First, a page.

What actually makes a transformer "tick" is another current (called magnetization current). This is in addition to the 1 amp load current mentioned above. If you want to simply measure that magnetization current, you could remove the secondary load and use a current-shunt on the primary and what you would see is the magnetization current.

That magnetization current (for a sinewave applied voltage) lags the primary applied voltage by 90 degrees and is basically the current that would naturally flow into the primary should there be no secondary load (or the secondary winding were removed). It's the current flowing in an inductor and that inductance is the primary winding inductance.

So, there are two currents going into the primary when there is a secondary load: -

• Magnetization current lagging by 90 degrees (always there) and
• Primary referred secondary load current and, for a resistive load on the secondary, this current is in phase with the primary and secondary voltages.

The upshot of all of this (when you analyse a 1:1 transformer), is that the current entering the primary winding (due to the secondary load) is the same current as that leaving the secondary and flowing into the load. Given that the two windings are wound together, the net magnetic fields that they produce is big fat zero.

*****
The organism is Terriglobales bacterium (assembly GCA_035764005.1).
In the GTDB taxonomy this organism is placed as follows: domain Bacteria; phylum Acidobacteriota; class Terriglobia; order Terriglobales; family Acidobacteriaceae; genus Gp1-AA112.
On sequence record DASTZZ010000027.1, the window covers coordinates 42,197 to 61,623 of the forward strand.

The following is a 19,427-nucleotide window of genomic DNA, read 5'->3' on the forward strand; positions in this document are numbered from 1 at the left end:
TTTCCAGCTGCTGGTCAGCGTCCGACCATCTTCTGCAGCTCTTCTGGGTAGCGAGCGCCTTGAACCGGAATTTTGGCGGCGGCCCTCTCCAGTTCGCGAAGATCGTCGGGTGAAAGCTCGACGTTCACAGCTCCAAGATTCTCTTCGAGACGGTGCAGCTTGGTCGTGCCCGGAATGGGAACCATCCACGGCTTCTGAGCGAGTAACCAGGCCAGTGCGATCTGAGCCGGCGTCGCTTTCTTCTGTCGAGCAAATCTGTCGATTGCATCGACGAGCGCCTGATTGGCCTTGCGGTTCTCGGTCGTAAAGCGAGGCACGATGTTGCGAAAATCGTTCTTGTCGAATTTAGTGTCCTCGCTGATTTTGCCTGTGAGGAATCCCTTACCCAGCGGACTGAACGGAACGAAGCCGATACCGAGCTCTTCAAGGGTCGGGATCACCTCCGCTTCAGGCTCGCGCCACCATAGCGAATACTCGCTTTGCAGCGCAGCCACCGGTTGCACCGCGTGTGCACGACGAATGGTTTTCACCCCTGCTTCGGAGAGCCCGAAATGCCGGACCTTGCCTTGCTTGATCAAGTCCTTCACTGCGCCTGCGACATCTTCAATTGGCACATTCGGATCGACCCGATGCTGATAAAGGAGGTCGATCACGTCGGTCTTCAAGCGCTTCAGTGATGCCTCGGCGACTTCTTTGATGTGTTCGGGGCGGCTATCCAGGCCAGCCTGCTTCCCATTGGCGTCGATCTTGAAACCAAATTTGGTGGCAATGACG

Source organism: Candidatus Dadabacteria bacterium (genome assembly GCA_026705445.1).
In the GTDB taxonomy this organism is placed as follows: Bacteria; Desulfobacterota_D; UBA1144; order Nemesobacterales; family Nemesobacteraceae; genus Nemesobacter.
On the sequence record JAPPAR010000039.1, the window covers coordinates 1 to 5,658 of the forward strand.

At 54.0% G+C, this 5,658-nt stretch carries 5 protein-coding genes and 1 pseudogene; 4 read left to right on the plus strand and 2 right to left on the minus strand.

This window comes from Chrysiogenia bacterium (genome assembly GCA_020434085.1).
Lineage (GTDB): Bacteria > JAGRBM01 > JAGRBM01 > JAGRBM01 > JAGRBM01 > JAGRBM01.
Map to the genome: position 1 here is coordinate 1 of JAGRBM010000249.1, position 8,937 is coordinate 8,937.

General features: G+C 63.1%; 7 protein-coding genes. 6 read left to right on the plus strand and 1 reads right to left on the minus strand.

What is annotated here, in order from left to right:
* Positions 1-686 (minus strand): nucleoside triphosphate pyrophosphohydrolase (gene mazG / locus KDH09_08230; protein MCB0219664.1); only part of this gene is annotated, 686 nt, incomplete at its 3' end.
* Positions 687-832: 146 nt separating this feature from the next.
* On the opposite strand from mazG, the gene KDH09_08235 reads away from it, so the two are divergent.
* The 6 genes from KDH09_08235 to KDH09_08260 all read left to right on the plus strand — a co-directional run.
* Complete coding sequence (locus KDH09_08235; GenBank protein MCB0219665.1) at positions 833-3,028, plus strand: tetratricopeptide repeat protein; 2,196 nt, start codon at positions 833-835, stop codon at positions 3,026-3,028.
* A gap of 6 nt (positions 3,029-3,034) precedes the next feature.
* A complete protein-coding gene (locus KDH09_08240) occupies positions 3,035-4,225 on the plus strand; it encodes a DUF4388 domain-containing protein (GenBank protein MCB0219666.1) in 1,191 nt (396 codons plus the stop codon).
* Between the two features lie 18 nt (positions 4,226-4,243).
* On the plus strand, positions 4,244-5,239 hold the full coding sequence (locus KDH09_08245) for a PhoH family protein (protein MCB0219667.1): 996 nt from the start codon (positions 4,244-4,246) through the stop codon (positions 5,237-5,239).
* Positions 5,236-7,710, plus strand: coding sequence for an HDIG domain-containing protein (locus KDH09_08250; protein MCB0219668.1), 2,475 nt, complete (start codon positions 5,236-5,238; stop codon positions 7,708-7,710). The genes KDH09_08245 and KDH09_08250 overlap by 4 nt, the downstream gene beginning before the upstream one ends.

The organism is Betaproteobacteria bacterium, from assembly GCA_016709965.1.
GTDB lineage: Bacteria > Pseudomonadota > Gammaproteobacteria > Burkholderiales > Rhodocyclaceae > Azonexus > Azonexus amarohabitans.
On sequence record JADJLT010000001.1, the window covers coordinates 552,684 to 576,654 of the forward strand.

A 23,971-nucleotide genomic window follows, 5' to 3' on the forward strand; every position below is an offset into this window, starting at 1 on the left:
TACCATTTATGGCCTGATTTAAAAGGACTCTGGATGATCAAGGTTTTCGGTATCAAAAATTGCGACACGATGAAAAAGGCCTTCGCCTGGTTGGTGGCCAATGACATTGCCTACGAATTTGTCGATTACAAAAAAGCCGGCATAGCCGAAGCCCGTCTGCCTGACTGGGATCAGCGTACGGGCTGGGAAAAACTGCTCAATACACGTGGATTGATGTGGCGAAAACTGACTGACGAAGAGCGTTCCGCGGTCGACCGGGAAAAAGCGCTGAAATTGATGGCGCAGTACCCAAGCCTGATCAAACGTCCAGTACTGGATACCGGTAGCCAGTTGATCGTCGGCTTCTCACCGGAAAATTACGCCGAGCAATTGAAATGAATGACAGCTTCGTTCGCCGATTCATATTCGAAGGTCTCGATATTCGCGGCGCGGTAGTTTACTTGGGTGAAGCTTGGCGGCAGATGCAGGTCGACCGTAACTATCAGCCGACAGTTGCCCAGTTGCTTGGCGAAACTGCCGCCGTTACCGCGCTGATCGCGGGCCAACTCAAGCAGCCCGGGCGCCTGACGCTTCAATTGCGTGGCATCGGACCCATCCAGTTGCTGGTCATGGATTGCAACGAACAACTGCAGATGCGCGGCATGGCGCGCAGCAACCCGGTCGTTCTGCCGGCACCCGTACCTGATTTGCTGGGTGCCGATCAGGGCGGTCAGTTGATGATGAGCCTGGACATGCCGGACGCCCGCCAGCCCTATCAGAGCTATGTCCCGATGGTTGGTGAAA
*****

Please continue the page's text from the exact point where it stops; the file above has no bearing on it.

But there is still the good old magnetization current in the primary and that is unaffected by both secondary load current and primary referred secondary load current. And, importantly, it is that magnetization current that generates the secondary voltage so, any talk of load currents cancelling the magnetic field is largely from those who know little or believe they know more than they actually do..

Just consider this very simple example of applying a 1 volt step to the primary when the secondary has a load of 1 ohm: -

Picture from here.

• My problem is that also why Current decreases in a step-up transformer, I know its just as simple as plugging in the P=V. I formula, thus if Voltage rises, Current decreases in a step up transformer. What I don't understand is that why the voltage increases and current decreases, why can't current increase while voltage decreases, the fact that it would give the same exact answer. * Two person I read online said the windings 'traps/congest' the current, so the more the turns, the more 'congested' it will be, is this true? Commented Dec 12, 2018 at 14:30